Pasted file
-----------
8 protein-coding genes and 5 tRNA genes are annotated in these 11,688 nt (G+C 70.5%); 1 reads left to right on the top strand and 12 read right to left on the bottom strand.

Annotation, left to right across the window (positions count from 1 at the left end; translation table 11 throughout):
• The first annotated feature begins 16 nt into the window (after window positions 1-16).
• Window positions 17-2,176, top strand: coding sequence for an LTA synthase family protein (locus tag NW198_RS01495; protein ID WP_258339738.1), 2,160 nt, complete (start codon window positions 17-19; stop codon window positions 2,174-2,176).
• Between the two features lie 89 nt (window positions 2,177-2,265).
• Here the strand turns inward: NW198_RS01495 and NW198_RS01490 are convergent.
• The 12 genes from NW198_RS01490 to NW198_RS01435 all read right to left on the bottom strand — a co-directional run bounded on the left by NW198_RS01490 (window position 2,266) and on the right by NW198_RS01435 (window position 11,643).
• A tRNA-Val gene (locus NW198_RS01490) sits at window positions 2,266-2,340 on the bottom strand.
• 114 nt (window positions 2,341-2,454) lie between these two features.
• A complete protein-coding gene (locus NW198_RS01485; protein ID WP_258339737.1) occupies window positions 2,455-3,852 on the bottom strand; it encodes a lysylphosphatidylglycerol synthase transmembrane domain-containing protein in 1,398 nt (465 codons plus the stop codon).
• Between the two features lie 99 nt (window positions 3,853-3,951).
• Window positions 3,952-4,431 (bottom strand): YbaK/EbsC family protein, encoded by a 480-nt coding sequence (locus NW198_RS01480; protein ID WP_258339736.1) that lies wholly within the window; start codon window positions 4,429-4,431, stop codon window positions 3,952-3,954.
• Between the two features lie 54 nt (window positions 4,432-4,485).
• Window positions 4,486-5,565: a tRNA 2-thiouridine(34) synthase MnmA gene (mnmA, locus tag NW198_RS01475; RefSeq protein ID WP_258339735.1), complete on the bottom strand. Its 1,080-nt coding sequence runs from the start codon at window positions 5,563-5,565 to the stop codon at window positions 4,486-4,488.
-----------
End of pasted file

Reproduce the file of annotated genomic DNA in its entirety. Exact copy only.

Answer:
8 protein-coding genes and 5 tRNA genes are annotated in these 11,688 nt (G+C 70.5%); 1 reads left to right on the top strand and 12 read right to left on the bottom strand.

Annotation, left to right across the window (positions count from 1 at the left end; translation table 11 throughout):
• The first annotated feature begins 16 nt into the window (after window positions 1-16).
• Window positions 17-2,176, top strand: coding sequence for an LTA synthase family protein (locus tag NW198_RS01495; protein ID WP_258339738.1), 2,160 nt, complete (start codon window positions 17-19; stop codon window positions 2,174-2,176).
• Between the two features lie 89 nt (window positions 2,177-2,265).
• Here the strand turns inward: NW198_RS01495 and NW198_RS01490 are convergent.
• The 12 genes from NW198_RS01490 to NW198_RS01435 all read right to left on the bottom strand — a co-directional run bounded on the left by NW198_RS01490 (window position 2,266) and on the right by NW198_RS01435 (window position 11,643).
• A tRNA-Val gene (locus NW198_RS01490) sits at window positions 2,266-2,340 on the bottom strand.
• 114 nt (window positions 2,341-2,454) lie between these two features.
• A complete protein-coding gene (locus NW198_RS01485; protein ID WP_258339737.1) occupies window positions 2,455-3,852 on the bottom strand; it encodes a lysylphosphatidylglycerol synthase transmembrane domain-containing protein in 1,398 nt (465 codons plus the stop codon).
• Between the two features lie 99 nt (window positions 3,853-3,951).
• Window positions 3,952-4,431 (bottom strand): YbaK/EbsC family protein, encoded by a 480-nt coding sequence (locus NW198_RS01480; protein ID WP_258339736.1) that lies wholly within the window; start codon window positions 4,429-4,431, stop codon window positions 3,952-3,954.
• Between the two features lie 54 nt (window positions 4,432-4,485).
• Window positions 4,486-5,565: a tRNA 2-thiouridine(34) synthase MnmA gene (mnmA, locus tag NW198_RS01475; RefSeq protein ID WP_258339735.1), complete on the bottom strand. Its 1,080-nt coding sequence runs from the start codon at window positions 5,563-5,565 to the stop codon at window positions 4,486-4,488.